By Justin Hancock, Costa Farms Horticulturist
Photographs courtesy of Costa Farms
Ever notice how a houseplant instantly adds something to a room? Plants bring in a sense of homey-ness, warmth, and life. If you’re looking to give your favorite room a fresh look with some instant impact, try a tree! There are a variety of houseplants you can choose from, so there’s a perfect choice for practically any space.
Don’t have a lot of room? No worries! Trees come in a variety of sizes, from tall to small. And many varieties are available as young plants, so you can enjoy the experience of nurturing a baby plant into a statement piece over the years!
Here are eight of our favorite houseplants to grow as trees.
Since Bonsai are miniature trees, they’re great on desks, tabletops, and other spaces in your home. Because bonsai isn’t a variety of plant, but rather a way of growing a plant to keep it small, you can grow pretty much any tropical tree or shrub to enjoy as a bonsai.
Some of the most common bonsai varieties you’ll see offered as houseplants are:
Fukien Tea, which has dark green leaves and can produce white flowers when it’s happy.
Ginseng ficus, which offers a thick trunk and shiny dark green leaves.
And elephant bush, also called Portulacaria afra or baby jade, a succulent that has thick, dark green leaves and can survive a few weeks without water if it needs to.
Madagascar Dragon Tree
Madagascar Dragon Tree, known botanically as Dracaena marginata, is a tried-and-true houseplant that features thin, elegant leaves and a bamboo-like trunk. It can tolerate low light, but truly thrives in brighter conditions. Because it comes in several colors, including magenta, green, and variegated with white, it’s easy to match this houseplant with your décor style. And for a more sophisticated look, go for a Madagascar Dragon Tree that has multiple trunks braided together.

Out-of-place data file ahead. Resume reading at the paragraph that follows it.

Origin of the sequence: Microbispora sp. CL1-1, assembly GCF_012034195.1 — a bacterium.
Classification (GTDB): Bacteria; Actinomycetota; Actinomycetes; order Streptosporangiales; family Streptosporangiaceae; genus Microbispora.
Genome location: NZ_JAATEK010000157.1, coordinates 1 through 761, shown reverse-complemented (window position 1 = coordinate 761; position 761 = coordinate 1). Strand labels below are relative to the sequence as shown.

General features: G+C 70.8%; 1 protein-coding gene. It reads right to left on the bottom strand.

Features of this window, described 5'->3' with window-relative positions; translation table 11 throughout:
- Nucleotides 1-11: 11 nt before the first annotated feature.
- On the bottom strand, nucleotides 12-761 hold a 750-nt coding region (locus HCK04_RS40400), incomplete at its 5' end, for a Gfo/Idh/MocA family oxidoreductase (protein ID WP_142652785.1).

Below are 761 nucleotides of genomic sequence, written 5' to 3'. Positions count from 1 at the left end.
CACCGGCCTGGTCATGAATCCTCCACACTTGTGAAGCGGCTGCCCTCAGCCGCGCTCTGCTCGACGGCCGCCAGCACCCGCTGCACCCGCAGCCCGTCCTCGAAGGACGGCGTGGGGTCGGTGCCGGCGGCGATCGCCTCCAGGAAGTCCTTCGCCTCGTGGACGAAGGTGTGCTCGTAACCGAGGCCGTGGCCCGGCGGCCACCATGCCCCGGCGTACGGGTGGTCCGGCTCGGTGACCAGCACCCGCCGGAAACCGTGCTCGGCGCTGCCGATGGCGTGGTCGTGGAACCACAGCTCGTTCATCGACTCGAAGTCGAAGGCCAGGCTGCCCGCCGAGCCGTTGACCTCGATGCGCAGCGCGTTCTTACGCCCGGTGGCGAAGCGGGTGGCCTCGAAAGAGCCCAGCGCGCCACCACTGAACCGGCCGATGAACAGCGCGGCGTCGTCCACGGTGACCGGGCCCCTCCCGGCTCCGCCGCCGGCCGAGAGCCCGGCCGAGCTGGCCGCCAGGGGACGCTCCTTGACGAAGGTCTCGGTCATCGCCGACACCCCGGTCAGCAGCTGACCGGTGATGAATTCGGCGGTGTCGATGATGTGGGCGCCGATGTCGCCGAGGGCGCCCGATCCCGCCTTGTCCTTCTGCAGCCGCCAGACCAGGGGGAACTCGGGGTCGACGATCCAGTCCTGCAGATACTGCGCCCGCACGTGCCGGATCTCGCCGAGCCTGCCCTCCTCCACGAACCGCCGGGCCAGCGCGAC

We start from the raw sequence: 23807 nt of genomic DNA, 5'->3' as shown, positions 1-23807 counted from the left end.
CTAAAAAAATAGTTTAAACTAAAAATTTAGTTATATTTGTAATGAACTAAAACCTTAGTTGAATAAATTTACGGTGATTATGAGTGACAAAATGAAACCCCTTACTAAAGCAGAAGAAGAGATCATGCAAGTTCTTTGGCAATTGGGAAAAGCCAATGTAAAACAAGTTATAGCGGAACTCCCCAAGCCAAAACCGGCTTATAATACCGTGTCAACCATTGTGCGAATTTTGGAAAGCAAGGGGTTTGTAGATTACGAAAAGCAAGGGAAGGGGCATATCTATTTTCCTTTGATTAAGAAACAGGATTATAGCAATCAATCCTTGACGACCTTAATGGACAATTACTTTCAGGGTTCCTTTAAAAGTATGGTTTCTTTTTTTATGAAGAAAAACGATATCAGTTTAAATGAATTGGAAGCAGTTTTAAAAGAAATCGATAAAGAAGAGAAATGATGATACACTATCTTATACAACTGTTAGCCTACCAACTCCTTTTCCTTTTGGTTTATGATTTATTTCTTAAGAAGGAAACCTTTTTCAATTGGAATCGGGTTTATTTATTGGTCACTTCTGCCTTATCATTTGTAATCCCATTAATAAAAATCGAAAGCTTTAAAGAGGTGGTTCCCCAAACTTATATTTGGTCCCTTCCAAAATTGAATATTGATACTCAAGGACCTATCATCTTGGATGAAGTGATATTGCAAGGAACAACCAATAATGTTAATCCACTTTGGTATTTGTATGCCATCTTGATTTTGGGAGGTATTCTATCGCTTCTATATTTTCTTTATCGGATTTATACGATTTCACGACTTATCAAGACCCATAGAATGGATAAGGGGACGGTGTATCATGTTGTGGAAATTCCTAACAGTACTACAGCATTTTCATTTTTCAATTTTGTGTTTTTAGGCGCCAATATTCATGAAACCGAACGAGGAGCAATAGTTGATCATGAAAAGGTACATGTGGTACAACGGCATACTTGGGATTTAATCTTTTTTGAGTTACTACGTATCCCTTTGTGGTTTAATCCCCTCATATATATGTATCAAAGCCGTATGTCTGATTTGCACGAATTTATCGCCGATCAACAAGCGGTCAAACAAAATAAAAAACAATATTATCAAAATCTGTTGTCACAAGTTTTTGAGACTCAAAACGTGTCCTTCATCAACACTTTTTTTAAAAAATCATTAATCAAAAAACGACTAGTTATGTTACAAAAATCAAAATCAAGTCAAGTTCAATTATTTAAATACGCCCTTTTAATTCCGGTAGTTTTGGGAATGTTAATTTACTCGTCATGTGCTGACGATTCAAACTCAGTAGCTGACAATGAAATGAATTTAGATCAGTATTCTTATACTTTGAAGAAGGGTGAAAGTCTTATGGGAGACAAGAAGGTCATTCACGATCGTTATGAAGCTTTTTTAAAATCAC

Over time, it can grow six feet tall or more.
Ponytail Palm (Beaucarnea recurvata) is one of the easiest houseplants to grow. Native to areas of Mexico, it features a thick trunk that stores water during times of drought, so it’s forgiving if you forget to water it now and again. A really slow grower inside as a houseplant, ponytail palm can reach 25 feet tall or more outdoors in a frost-free area. It likes bright light and doesn’t mind low humidity.
Commonly called Money Tree (Pachira aquatica) because it’s said to bring good fortune and positive feng shui to your home, it’s one of the most adaptable houseplants you can grow as a tree. The plant features light green, hand-shaped leaves that add a nice texture to your favorite space. Outdoors, this tropical tree can grow 50 feet tall, but don’t worry—inside you can keep it at six feet or less. Money tree does best in bright, indirect light and with moist potting mix.
A tried-and-true houseplant grown for decades, Corn Plant (also called Mass Cane) is a type of Dracaena fragrans that shows off rich, dark-green leaves decorated with a golden-yellow band up the center. You might see it offered with varying numbers of trunks. Like many other trees, it can grow quite large—to 20 feet or more—outdoors in the tropics but stays manageable at home.
Yucca Cane is a relative of corn plant that also makes for a stunning—and easy to grow—houseplant. Yucca cane is drought tolerant and shows off stiff, sword-like gray-green leaves. This makes it a natural fit for modern and contemporary décor. Grow it in bright light and take care not to overwater yucca cane for best performance.
Fiddle Leaf Fig
Perhaps the most common houseplant grown in tree form thanks to its trendiness, Fiddle Leaf Fig (Ficus lyrata) sports large leaves shaped like a violin. Its big foliage offers a stunning textural contrast to a lot of other plants commonly grown indoors. Fiddle Leaf Fig can grow 100 feet tall in Africa where it’s native, but you don’t need to worry about it trying to bust out of your ceiling. Give it bright light to thrive.
Norfolk Island Pine
A beloved houseplant often sold during the holiday season as little starter plants, Norfolk Island Pine (Araucaria heterophylla) eventually grows into a majestic specimen you can enjoy all year long. While it’s not actually a type of pine tree, this tropical sports rich green needles and can be a medium to fast grower in good conditions. It enjoys bright light and average to above average humidity. Don’t let it dry out.
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By Heirloom Roses
Photographs courtesy of Heirloom Roses
Getting your roses ready for winter involves more than just covering them with mulch. If you care for your roses well in the fall, they will have a head start for successful growth in the spring.
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